Why are local markets besieged by groups of students each semester picking through all kinds of food products? It must be time for the Edible Race Car Project! Mr. Wnekâ€™s physical science and physics classes are assigned a project each semester in which they are to research, design, and construct a race car using all edible materials and 4 standard length toothpicks. The students are expected to research possible designs considering factors such as mass, friction, and aerodynamics.
On race day, the cars are released on a 1 meter long ramp with an incline of 30 degrees. Although they do not race side by side, the team owners of the car going the furthest distance are awarded a token prize. Each car is required to have two trials down the ramp and students are encouraged to bring spare parts in case they need to go to the â€œpitsâ€ in between trials. The students collect distance and time data for each car and are required to construct a table with the average velocity calculated. To keep things interesting, students grade each other on creativity, encouraging some interesting designs. After race day, students are required to write a report detailing why they built their car the way they did along with their post race reactions. A comparison to other vehicles is expected as well as a discussion of the scientific principles involved. Honors physics classes are required to write a formal lab report including an abstract, introduction, methods, results, discussion and conclusion sections.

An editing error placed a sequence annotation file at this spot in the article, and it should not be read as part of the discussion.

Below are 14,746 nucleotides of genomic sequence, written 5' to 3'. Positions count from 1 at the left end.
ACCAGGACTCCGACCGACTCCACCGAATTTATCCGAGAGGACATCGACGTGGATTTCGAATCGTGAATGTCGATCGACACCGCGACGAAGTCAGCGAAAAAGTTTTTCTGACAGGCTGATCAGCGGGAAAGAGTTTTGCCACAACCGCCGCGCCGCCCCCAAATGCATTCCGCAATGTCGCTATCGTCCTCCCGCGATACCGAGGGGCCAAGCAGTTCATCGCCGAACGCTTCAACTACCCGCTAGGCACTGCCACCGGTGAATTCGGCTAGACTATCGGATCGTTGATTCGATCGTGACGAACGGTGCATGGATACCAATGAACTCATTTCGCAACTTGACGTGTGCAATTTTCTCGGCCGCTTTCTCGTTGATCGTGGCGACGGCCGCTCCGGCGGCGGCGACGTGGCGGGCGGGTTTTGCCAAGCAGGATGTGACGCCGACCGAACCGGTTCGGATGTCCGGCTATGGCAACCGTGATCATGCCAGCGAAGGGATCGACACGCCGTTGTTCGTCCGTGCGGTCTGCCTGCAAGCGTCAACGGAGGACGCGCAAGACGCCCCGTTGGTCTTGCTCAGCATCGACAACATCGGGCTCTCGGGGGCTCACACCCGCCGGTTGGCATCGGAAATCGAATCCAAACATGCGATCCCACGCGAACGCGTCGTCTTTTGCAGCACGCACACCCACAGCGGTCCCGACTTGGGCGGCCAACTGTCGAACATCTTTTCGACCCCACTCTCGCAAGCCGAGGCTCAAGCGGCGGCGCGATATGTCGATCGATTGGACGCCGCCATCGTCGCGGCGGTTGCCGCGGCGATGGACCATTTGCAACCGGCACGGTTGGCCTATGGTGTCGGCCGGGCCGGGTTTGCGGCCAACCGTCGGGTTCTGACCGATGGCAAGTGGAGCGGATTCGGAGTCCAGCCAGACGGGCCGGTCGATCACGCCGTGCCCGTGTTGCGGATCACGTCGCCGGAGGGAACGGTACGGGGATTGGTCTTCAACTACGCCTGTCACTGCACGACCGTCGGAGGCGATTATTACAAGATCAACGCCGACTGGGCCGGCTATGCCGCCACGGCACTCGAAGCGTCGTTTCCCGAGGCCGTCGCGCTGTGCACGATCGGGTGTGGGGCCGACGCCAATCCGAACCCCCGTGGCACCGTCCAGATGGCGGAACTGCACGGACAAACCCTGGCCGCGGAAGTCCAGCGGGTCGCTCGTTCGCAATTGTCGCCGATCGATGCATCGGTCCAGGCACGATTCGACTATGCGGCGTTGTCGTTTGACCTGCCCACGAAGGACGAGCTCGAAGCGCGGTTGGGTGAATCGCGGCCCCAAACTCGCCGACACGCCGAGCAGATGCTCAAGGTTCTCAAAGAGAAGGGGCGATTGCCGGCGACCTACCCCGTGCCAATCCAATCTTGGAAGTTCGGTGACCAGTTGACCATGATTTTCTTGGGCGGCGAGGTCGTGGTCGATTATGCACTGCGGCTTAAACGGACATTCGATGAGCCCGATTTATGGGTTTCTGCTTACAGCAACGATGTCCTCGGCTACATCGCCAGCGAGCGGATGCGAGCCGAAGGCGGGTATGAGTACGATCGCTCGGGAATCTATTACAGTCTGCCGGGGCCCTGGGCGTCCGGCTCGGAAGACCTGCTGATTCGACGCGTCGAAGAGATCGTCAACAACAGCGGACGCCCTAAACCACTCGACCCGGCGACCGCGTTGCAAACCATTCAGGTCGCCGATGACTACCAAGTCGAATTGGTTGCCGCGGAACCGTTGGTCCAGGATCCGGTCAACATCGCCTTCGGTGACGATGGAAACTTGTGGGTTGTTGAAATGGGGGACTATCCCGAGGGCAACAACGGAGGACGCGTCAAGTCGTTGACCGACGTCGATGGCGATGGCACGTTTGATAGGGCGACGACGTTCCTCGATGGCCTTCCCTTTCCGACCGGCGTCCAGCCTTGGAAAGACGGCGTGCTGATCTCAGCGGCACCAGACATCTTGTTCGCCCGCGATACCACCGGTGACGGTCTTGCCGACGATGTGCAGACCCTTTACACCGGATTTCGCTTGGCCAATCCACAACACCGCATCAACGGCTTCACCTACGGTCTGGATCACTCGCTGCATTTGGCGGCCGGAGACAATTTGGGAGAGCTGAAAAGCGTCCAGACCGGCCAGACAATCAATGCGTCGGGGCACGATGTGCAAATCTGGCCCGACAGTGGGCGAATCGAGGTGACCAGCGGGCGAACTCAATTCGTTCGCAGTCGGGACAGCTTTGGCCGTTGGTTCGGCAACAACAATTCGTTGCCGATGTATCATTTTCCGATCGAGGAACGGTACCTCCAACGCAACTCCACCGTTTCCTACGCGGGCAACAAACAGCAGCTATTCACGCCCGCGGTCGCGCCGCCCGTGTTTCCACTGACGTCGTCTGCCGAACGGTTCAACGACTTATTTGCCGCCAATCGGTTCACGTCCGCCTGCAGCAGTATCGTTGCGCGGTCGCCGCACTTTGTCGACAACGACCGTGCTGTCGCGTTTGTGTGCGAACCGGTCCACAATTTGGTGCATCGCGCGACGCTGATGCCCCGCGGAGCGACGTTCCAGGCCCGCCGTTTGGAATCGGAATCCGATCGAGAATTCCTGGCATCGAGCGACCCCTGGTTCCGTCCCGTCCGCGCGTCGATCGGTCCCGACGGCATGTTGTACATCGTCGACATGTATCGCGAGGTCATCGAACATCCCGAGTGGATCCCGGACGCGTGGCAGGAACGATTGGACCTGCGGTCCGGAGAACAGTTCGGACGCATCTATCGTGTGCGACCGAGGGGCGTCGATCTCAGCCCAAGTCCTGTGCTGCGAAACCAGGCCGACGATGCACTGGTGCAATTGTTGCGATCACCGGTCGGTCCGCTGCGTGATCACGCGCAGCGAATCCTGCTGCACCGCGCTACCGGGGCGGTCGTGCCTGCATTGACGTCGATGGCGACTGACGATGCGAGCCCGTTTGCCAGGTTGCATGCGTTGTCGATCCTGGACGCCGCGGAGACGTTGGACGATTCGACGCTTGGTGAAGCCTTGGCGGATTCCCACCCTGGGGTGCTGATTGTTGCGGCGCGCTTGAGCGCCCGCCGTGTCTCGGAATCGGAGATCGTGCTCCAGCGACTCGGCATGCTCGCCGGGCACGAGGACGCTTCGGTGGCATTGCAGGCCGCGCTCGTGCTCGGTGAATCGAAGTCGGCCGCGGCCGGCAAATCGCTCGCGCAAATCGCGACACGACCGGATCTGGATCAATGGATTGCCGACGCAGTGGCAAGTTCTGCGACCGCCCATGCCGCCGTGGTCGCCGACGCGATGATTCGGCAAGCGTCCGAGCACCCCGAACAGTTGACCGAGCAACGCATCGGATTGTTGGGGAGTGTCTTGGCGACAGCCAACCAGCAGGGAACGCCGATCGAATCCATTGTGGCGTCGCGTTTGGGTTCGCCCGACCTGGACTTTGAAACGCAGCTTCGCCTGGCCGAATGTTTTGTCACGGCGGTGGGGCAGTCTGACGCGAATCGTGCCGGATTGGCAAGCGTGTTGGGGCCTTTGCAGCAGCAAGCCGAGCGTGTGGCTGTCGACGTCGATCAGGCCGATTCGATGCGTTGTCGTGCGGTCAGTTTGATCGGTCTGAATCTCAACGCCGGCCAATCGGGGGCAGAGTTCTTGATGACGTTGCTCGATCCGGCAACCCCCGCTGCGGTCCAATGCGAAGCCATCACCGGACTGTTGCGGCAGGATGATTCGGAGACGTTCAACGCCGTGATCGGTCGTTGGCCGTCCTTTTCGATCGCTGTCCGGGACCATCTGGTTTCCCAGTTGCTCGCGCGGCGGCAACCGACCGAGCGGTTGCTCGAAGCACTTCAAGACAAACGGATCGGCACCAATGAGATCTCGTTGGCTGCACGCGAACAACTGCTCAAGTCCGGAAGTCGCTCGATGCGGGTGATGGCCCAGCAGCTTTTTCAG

The best cars have traveled more than six meters while the worst have not even rolled down the ramp! The Taco Car and the Graham Cracker Car are favorites while the Lemon Car â€¦ well, no one wants to own a car that is a lemon, right? Cars made of cucumbers often provide surprising (negative) results for the team owners. The cucumber seems that it might make a great car, but after a night or two in the refrigerator, it becomes a soggy, droopy, mess!
All in all, students report a positive experience with the Edible Race Car project. Parents relate tales of â€œcar constructionâ€ requiring multiple trips to the local Teeter and a Sunday afternoon of building, testing, rebuilding, retesting, and of course, eating!